A special thanks to Beryl Patullo for her research, photos and documentation. Thanks also to Julie Henly for her compilation.
The Thomastown area was settled in the 1840s, it was predominately settled by the Wesleyans and the Lutherans. In Victoria in 1848 there were two systems of schooling. The National School Board (these schools were not affiliated with a specific religion). The Denominational School Board (these schools were run and organized by a specific church and they taught their own religion). The land where Thomastown Primary School is situated today was sold on 24th November 1848.
In 1853 Francis Thomas, a Wesleyan offered one acre of this land to the church, the front half for the building of a school house which was also to be used for church services on Sunday, and the rear for a cemetery. The church paid 100 pounds for the land. So the Wesleyans applied to the Denominational Schools Board for a grant towards the building of a schoolhouse. It was granted, so in November 1854 the school was completed. It was a timber building with an iron roof.
On January 1st 1855 the first official headmaster was appointed by the board. The school was called Keilbundora Wesleyan School, and was a co-educational school, with 23 boys and 22 girls enrolled. The schools were given government aid and the pupils had to pay fees. However it was not compulsory to attend school in Victoria, many children were expected to work on the farms and help the family take their produce to market. The Thomastown area at this time was primarily market gardens and farming.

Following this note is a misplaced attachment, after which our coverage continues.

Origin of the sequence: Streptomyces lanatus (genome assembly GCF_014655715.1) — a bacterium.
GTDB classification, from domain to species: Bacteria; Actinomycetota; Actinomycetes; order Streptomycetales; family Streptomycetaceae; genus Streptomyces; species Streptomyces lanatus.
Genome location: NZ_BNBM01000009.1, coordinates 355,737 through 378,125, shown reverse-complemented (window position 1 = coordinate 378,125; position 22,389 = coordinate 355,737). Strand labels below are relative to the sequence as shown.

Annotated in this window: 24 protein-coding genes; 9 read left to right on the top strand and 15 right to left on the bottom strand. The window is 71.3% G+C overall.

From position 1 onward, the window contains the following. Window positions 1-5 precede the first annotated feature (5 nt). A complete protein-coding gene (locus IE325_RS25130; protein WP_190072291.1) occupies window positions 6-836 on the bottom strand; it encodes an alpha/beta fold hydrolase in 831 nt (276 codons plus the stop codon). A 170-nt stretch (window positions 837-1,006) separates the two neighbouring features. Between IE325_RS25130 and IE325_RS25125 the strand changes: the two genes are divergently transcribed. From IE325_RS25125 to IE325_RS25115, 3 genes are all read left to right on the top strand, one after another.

There was no planning as to where schools were built and some children had no school in their area at all. There was no transport and children had to walk or ride a horse to school. The government was subsidizing both of the school systems and it was expensive and ineffective. After much debate and lobbying, The Common School Board of Education was formed in September 1862. As a result of this, all existing schools were put in alphabetical order and numbered. Some schools were closed and others were opened in areas that had no schools. Each school had a representative on this Board.
National Schools were automatically accepted into the system, but Denominational Schools had to provide four hours per day of secular education (two hours in the morning and two hours in the afternoon). The subjects to be taught for those four hours were reading, writing and arithmetic; in order to qualify for aid under the Common Schools Act.